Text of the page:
Deficits in social cognition including facial affect recognition and their detrimental effects on functional outcome are well established in schizophrenia. Structured training can have substantial effects on social cognitive measures including facial affect recognition. Elucidating training effects on cortical mechanisms involved in facial affect recognition may identify causes of dysfunctional facial affect recognition in schizophrenia and foster remediation strategies. In the present study, 57 schizophrenia patientswere randomly assigned to (a) computer-based facial affect training that focused on affect discrimination and working memory in 20 daily 1-hour sessions, (b) similarly intense, targeted cognitive training on auditory-verbal discrimination and working memory, or (c) treatment as usual. Neuromagnetic activity was measured before and after training during a dynamic facial affect recognition task (5 s videos showing human faces gradually changing from neutral to fear or to happy expressions). Effects on 10–13 Hz (alpha) power during the transition from neutral to emotional expressionswere assessed viaMEG based on previous findings that alpha power increase is related to facial affect recognition and is smaller in schizophrenia than in healthy subjects. Targeted affect training improved overt performance on the training tasks. Moreover, alpha power increase during the dynamic facial affect recognition task was larger after affect training than after treatment-as-usual, though similar to that after targeted perceptual–cognitive training, indicating somewhat nonspecific benefits. Alpha power modulationwas unrelated to general neuropsychological test performance, which improved in all groups. Results suggest that specific neural processes supporting facial affect recognition, evident in oscillatory phenomena, are modifiable. This should be considered when developing remediation strategies targeting social cognition in schizophrenia.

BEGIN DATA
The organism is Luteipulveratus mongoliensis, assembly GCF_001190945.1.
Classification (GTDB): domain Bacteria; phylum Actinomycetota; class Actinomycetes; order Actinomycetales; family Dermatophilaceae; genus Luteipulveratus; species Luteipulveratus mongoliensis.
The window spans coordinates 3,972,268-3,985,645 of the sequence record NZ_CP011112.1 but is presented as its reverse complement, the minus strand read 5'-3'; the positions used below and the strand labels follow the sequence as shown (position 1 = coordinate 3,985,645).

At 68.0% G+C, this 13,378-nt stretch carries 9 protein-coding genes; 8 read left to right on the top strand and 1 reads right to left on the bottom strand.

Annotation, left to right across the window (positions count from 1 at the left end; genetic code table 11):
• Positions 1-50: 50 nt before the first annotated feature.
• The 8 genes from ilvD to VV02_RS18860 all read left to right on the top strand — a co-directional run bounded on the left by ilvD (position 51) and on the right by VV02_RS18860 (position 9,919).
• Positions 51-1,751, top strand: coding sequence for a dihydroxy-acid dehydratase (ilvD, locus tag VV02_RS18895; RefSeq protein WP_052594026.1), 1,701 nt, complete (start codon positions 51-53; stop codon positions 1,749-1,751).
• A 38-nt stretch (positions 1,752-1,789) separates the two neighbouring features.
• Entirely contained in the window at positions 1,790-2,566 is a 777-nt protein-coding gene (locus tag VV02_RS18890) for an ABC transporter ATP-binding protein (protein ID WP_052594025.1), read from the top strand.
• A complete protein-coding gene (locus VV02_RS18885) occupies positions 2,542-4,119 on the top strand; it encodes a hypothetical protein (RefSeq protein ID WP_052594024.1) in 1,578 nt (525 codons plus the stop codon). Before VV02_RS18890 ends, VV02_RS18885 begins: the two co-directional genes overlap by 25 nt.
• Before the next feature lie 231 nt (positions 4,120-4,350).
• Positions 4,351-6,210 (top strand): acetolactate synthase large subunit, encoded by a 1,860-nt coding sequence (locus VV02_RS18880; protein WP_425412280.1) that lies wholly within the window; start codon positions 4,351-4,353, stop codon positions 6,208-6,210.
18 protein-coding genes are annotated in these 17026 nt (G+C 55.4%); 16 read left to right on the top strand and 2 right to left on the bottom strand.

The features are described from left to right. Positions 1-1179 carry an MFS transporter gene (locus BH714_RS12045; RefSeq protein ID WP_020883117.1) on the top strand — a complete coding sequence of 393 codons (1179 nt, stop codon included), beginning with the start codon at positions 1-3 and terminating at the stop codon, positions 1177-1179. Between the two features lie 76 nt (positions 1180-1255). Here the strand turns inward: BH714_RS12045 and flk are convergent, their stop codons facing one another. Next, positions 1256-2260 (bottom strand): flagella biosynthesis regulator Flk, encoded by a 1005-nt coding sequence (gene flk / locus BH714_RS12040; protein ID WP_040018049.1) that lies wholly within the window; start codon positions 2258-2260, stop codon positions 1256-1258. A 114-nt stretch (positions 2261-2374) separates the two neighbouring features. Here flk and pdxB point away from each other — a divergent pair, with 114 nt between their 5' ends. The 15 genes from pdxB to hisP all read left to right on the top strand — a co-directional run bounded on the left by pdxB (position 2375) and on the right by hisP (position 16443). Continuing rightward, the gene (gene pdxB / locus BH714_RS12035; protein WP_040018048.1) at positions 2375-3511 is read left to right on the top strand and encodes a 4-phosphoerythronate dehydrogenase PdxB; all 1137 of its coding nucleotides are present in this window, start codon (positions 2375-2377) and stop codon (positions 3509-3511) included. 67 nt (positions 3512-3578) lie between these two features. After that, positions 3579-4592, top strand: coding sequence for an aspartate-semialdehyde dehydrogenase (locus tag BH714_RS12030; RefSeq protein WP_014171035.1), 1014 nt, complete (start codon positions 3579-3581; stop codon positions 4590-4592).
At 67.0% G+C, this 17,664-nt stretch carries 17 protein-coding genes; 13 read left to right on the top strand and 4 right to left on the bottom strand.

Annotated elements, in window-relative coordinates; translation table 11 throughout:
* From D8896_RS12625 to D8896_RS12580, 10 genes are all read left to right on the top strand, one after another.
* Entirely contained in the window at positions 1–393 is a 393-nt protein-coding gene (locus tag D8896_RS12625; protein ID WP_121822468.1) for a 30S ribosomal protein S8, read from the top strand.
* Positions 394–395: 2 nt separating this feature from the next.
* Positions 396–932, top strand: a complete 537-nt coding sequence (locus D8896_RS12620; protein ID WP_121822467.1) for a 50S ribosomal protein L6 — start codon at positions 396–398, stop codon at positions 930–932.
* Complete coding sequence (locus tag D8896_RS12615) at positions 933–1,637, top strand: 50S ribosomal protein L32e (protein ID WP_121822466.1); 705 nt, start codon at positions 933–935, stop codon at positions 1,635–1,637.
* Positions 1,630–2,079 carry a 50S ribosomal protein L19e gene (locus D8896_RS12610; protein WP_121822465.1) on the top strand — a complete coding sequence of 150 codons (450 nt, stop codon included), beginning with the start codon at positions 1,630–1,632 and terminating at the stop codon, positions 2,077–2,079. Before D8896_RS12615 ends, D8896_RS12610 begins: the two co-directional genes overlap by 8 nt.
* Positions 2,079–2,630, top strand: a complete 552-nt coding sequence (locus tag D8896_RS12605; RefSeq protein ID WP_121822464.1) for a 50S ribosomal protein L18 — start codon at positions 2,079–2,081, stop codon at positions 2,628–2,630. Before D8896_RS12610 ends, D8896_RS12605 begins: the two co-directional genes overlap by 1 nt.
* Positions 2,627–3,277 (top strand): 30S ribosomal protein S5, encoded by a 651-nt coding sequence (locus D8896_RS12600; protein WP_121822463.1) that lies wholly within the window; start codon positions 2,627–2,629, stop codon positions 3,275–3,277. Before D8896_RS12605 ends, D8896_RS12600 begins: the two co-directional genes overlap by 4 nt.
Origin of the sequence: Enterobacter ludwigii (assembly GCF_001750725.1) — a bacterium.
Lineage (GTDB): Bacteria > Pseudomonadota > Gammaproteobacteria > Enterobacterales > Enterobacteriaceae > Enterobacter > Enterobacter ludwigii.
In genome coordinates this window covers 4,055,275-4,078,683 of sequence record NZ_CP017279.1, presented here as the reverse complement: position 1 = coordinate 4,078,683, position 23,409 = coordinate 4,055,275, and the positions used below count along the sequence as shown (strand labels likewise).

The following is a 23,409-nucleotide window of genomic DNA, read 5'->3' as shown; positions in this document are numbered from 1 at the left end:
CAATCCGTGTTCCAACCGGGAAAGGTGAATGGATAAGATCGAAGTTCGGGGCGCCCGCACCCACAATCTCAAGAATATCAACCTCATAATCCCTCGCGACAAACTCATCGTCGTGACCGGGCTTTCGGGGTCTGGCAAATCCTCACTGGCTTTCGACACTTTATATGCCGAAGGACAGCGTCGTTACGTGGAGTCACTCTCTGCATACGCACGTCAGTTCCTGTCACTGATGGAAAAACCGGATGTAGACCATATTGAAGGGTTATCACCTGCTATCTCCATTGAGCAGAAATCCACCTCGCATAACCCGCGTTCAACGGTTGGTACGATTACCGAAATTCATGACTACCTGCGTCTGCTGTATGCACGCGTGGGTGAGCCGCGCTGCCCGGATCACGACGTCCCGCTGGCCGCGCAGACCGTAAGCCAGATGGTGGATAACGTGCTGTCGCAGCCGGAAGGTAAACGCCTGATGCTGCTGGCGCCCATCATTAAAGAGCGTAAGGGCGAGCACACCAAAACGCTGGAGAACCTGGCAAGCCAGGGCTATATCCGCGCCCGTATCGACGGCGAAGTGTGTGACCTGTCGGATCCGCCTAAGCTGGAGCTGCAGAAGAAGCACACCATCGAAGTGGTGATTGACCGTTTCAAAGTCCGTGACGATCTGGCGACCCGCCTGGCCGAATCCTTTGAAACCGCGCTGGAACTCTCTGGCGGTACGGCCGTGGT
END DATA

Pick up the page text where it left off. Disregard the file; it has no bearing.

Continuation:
|(2013): Modulation of α power and functional connectivity during facial affect recognition Journal of Neuroscience ; 33 (2013), 14. - S. 6018-6026. - ISSN 0270-6474. - eISSN 1529-2401||